(a) For IgM, 2 of the following three bands have to be positive: OspC
(22-25), 39 and 41.
(b) For IgG, 5 of the following ten bands have to be positive: 18, OspC
(22-25), 28, 30, 39, 41, 45, 58, 66 and 93.
I will not go into the ins and outs of how they came up with these criteria. You can look at the CDC website for that. Suffice it to say that when the CDC criteria were first created, they were not recommended for diagnostic purposes. In fact, there used to be a statement on the CDC website that said so. I think that statement has now been taken down in an attempt to appease the IDSA.
2. The criteria used by IGeneX, one of the top Lyme laboratories in the country: IGeneX considers a Western Blot (IgM or IgG) to be positive if just two or more of the following bands are positive: OspC (23-25), 31, 34, 39, 41, and 83-93.
3. Possible future criteria in China: I recently read an article about Lyme disease testing in China, where Lyme is spreading rapidly through the country. The researchers quoted by the article recommended considering a Western Blot positive if just ONE single Lyme-specific band was positive.
So the IDSA and the health insurance companies are in cahoots, but ILADS (the International Lyme and Associated Diseases Society) is opposed to their anti-patient agenda and their highly restrictive and ridiculous diagnostic criteria for Lyme disease. Our heroes, the Lyme Literate doctors (aka LLMDs in the online Lyme communities) are generally member of ILADS and believe that the using the CDC WB criteria for diagnosis of Lyme disease is incorrect.
So what's so terrible about the CDC WB criteria anyway? For one thing they don't mention some of the bands which are the most highly specific for Lyme disease, namely bands 31 and 34, aka OspA and OspB. Your body can only produce these antibodies if you have been exposed to Lyme spirochetes!
The main reason these were left out is that several of the doctors who originally decided on the criteria were involved in an effort (at that time) to create a Lyme vaccine, and those two bands were part of the vaccine, so anyone who had been vaccinated against Lyme would test positive for 31 and 34 even if they did not have Lyme. So they deleted those two bands from the list.
However, the Lyme vaccine is no longer being used because it caused terrible autoimmune reactions in a number of people who received it. But (oops!!) the CDC forgot to put those two bands back into the criteria after they stopped using the vaccine!
And requiring FIVE bands for an IgG to be positive? How do you know that everyone will produce a minimum of 5 different IgG antibodies? And why include bands 45, 58, and 66, which are not specific for Lyme disease? Why not include bands that are SPECIFIC for Lyme??? Clearly these criteria are too restrictive.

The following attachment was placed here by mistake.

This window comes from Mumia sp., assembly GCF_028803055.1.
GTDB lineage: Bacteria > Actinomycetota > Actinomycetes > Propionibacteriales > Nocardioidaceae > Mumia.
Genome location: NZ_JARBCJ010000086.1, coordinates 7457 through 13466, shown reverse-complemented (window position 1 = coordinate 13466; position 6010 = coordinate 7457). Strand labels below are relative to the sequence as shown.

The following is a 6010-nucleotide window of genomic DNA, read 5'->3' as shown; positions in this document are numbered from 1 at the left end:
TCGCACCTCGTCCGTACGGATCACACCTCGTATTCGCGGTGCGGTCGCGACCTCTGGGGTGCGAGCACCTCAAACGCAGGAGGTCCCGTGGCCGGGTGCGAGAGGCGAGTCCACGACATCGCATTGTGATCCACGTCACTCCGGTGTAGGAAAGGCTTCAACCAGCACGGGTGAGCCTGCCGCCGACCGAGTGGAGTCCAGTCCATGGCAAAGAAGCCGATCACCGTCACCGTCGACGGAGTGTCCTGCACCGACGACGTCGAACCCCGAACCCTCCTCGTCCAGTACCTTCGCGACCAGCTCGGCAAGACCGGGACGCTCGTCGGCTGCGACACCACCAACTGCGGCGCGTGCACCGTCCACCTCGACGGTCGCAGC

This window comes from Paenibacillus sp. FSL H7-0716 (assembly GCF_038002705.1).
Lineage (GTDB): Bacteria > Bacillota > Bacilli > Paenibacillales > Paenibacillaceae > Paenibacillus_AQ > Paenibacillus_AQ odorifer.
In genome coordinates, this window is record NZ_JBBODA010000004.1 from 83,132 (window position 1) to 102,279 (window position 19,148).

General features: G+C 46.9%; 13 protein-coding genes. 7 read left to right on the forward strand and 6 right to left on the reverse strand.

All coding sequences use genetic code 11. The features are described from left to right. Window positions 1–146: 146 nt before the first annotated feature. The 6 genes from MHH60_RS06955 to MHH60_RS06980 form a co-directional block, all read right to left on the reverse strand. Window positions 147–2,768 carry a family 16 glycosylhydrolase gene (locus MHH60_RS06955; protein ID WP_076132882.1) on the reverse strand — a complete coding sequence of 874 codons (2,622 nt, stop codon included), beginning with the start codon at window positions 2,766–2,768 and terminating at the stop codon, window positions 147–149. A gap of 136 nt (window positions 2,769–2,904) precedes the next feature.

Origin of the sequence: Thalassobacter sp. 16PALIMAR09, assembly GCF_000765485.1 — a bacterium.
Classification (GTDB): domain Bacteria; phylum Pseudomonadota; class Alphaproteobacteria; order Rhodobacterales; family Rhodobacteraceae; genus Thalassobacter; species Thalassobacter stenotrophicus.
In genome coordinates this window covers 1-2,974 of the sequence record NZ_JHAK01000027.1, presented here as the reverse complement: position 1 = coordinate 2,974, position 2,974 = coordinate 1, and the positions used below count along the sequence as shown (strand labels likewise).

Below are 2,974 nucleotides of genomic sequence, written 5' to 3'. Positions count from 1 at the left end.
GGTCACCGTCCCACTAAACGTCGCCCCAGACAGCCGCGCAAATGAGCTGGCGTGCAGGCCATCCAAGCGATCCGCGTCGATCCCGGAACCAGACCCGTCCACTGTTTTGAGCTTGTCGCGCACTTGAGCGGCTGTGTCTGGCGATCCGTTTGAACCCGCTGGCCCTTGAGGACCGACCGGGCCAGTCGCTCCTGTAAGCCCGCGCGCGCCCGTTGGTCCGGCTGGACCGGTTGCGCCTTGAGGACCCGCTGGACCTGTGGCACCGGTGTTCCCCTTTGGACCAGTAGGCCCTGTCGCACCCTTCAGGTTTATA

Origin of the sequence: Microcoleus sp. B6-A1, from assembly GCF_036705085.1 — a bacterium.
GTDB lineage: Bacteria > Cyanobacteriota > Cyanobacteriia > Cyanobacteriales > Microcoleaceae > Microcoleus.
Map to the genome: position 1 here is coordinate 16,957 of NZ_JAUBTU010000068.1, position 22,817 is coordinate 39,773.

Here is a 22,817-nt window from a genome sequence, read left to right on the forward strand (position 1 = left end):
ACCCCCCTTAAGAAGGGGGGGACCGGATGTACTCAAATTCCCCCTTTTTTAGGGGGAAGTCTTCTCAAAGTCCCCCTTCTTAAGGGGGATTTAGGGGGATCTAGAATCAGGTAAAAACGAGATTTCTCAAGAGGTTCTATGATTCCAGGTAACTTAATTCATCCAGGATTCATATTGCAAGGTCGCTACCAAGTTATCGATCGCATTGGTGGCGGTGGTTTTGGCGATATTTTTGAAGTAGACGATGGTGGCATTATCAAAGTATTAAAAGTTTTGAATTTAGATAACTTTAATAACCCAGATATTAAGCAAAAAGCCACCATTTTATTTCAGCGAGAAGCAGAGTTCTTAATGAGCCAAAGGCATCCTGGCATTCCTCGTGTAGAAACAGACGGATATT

It has been said that the current CDC testing misses at least half of those who truly have Lyme disease.
As to the IGeneX criteria, these make a lot more sense, as the only band in their set that is NOT Lyme-specific is band 41. Band 41 is usually the first band to show up for Lyme but also is frequently positive for people with other spirochetal infections such as syphilis and certain dental infections.
However, in my humble opinion, the proposed Chinese criteria make the most sense, since your body should not be able to produce even one single antibody to a Lyme spirochete unless you have been exposed to Lyme!
In the opinion of many LLMDs, IGeneX is one of the best places to get a Western Blot done, as their testing is more sensitive and they also report the "indeterminate" results, which means that there was some sort of reaction there, but not a strong enough response to be considered positive. The indeterminate results can be considered clinically significant if a doctor wishes to include those.
My own IGeneX Western Blots were both positive by IGeneX criteria but negative by CDC criteria.
The positive bands from both my first and second IgM tests were 18, 30, 31, 34, and 41. Bands 23-25 and 39 were reported as indeterminate in the first IgM WB but only band 39 showed up as indeterminate in the second IgM WB.
The positive bands from my first IgG WB were 30, 31, 34, 41, and 58, and in the second IgG WB bands 31, 34, 41, and 58 were positive. In the first IgG WB, band 23-25 was indeterminate, and in the second band 39 was indeterminate.
Attention, all doctors employed by (health insurance company which shall remain nameless) who have denied my various insurance claims, and who use the CDC criteria to tell me that I don't have Lyme disease: note that many of the positive and indeterminate bands in my IgM and IgG WB results are VERY VERY specific for Lyme disease: 23-25, 30, 31, 34, and 39.
It isn't clear here but there are no MEMORY B-cells for IgM antibody. So when titers rise and fall it has to be from an active infection to get localized IgM anti Borrelia antibodies. It is a complete misnomer to call IgM in Lyme patients the "EARLY" antibody, it is more appropriately called a sentinel antibody indication active infection. I wrote about this in the Lyme Times in 1992